The Ultimate Ritual to “Let It Go”
In Ghana there is a story that the name Jamaica is actually a bastardized version of the word Jaminica (from the Fon language), which means “let’s move on” or “let it go.” Why? Over 75 percent of Jamaica’s population is of African descent, people who were shipped to Jamaica during the height of the slave trade. Then and today, for Africans and their descendants, there remains a great deal of controversy and unease over the role that many tribes played in enslaving their own countrymen; many West Africans — the enslaved or the enslavers — would prefer to forget their past and move on. Nowhere in Ghana do you get a sense of “Jaminica” more than at a small, remote village on the Ghana-Togo border known as Gnani Witch Camp, where people are exiled after being accused of practicing witchcraft.
I went to Gnani with a group of my guests, as part of my own quest to reach out to some of the most off-the-beaten-track and contentious human settlements in West Africa. We wanted to gain a greater understanding of the line where voodoo ends and witchcraft begins. Voodoo — or Vodun, as it is known in West Africa — is an officially recognized religion and has a high priest whose position is akin to that of the Pope. Fortunately for my guests and me, our local guide through this region was Paul Akakpo, a cousin of the high priest. Paul is devoutly involved in the voodoo religion. He also has traveled outside this region and has an open mind to other religions and ways of living.
Mr. Akakpo told me that open-mindedness is a characteristic of Vodun. He explains, “The ‘church’ of voodoo does not mind if Vodun worshippers also practice other religions, such as Christianity; in fact, voodoo welcomes it.” On the other hand, like most religions, voodoo also governs morality and has very strict codes, particularly for women. For instance, the act of a wife’s cooking a meal for a man other than her husband is tantamount to adultery. Punishment begins with her head being shaved in a ritualistic fashion and can go as far as being banished from her household.
I explained to Akakpo that as a Westerner, the word voodoo conjures up images of driving pins into wooden dolls to cause the “enemy” pain or even death. As a result, voodoo has a connotation of evil-doing. Upon hearing this, Akakpo’s never-ending smile turned to a frown. He shook his head and said in a very solemn voice, “Voodoo is only for doing good, not evil, and using a voodoo doll [in that way] is witchcraft.”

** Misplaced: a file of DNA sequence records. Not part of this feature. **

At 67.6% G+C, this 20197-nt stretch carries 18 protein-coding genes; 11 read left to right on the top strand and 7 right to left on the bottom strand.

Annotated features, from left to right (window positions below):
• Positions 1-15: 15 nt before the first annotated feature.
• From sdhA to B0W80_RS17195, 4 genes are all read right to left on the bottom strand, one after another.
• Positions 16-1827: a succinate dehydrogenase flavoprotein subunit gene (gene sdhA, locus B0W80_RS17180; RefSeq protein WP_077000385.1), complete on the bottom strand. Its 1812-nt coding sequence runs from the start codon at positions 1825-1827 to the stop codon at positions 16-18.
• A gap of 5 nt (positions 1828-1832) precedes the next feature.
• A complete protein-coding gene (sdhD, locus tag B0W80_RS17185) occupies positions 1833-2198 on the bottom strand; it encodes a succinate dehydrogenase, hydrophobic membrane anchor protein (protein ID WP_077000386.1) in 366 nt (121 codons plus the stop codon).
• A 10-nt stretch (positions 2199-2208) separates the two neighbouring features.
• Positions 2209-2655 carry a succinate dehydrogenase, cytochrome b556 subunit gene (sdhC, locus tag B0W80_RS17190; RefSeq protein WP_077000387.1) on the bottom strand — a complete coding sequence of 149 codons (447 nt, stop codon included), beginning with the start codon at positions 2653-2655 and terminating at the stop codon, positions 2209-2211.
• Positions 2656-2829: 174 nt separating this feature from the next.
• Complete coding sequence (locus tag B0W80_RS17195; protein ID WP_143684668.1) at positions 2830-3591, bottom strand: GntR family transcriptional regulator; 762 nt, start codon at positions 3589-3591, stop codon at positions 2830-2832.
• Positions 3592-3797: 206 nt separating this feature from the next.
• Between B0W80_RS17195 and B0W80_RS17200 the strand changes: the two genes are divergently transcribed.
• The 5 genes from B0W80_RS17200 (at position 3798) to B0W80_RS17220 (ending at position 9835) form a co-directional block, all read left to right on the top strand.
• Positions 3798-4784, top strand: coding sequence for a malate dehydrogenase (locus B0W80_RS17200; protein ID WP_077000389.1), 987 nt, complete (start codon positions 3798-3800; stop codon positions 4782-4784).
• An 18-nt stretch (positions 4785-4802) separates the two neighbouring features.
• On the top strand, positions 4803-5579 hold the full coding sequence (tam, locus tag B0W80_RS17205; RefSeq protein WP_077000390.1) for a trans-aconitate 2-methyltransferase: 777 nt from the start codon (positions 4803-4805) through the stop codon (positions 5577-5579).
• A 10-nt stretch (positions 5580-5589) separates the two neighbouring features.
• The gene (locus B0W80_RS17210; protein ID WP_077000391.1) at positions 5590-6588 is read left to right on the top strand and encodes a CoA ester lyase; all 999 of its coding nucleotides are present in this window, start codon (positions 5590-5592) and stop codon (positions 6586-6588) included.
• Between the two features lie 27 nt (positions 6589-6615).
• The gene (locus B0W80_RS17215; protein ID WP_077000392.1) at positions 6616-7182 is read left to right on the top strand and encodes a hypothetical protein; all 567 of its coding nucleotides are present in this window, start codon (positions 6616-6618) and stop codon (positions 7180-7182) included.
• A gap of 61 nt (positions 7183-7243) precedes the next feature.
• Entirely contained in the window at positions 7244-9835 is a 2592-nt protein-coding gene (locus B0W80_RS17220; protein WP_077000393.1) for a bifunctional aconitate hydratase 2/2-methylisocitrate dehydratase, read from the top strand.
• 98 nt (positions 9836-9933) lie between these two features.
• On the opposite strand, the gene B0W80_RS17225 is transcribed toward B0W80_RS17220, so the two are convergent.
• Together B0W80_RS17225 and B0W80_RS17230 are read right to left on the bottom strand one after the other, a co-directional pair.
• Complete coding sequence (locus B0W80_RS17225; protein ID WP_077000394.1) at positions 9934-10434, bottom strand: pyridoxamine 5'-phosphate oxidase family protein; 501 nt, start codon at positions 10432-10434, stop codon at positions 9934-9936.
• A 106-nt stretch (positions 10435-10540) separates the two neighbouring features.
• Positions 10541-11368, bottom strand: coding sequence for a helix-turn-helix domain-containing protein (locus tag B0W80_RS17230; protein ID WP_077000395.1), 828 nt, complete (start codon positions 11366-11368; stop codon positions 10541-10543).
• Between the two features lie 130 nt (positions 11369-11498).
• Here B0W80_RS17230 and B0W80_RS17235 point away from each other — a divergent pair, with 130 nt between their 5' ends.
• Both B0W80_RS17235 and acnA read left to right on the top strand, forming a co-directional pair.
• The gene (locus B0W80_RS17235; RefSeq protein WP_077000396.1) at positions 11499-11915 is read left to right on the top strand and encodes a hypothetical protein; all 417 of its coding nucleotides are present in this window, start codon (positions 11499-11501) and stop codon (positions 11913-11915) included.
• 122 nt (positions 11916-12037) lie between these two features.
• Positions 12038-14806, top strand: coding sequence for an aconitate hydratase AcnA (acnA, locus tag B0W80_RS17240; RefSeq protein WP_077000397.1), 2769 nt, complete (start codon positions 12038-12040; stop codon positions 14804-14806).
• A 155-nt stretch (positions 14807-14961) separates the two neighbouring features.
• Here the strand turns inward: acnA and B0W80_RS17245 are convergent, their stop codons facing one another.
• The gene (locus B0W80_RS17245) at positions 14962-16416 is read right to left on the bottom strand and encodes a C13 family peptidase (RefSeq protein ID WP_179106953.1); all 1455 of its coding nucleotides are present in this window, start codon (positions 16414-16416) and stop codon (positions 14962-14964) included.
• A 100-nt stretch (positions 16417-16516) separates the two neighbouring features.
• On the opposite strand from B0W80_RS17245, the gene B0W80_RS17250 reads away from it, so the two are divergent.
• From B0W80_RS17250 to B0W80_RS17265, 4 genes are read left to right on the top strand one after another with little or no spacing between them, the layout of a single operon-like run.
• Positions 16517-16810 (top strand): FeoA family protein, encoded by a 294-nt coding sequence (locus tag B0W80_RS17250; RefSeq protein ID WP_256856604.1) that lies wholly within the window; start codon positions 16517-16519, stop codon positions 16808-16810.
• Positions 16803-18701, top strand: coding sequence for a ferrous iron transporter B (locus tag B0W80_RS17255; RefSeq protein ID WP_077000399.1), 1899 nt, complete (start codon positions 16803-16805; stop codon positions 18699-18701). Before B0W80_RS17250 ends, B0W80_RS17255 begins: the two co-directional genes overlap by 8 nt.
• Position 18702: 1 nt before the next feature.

The villagers of Gnani (almost 90 percent women and their children) were cast out from their villages, primarily on charges of witchcraft that resulted in the death of a neighbor’s child or husband. They are sent here to live out the rest of their lives in this destitute existence.
The Burden of Witches
As we listened to the villagers’ stories, it was clear by the pain on their faces that many struggled more with the idea that they were responsible for the death of another person than the fact that they had been banished to Gnani. I asked Akakpo to translate a question to the chief on my behalf. I wondered, without pondering an individual’s innocence or guilt, how a village of “witches and wizards” functions as a society. Was Gnani like the Australian penal colonies created by the British government, which left criminals to run rampant?
The reply from the chief was as staggering as the sadness on faces of many of the villagers. Slowly, the chief explained that when someone arrives in Gnani, in the spirit of Jaminica and without questioning the person’s reasons for being there, a voodoo purification ritual is held immediately so that this person is never again capable of using the powers of voodoo for witchcraft.
Then the person is welcomed into the community with open arms. At this the chief ’s face broke into a wide grin, and I looked around to see the smile now matched on many of the villagers’ faces. I found their solution both compelling and remarkable. In fact, Gnani Witch Camp is said to be without crime, and there is a massive spirit of cooperation and kinship. And while it is the power of voodoo that caused Gnani’s residents to be exiled from their home villages, the belief of redemption through voodoo in Gnani was greater than I saw anywhere else in West Africa — and it gave its villagers a reason to live.
Interestingly, most names of villages and places in Ghana have some connotation or meaning, but no one in Gnani seemed to know where the name “Gnani” originated. Maybe someday a story will surface, but in the meantime, it seems clear that for Gnani’s residents — and now for me — Gnani actually does have a meaning: hope.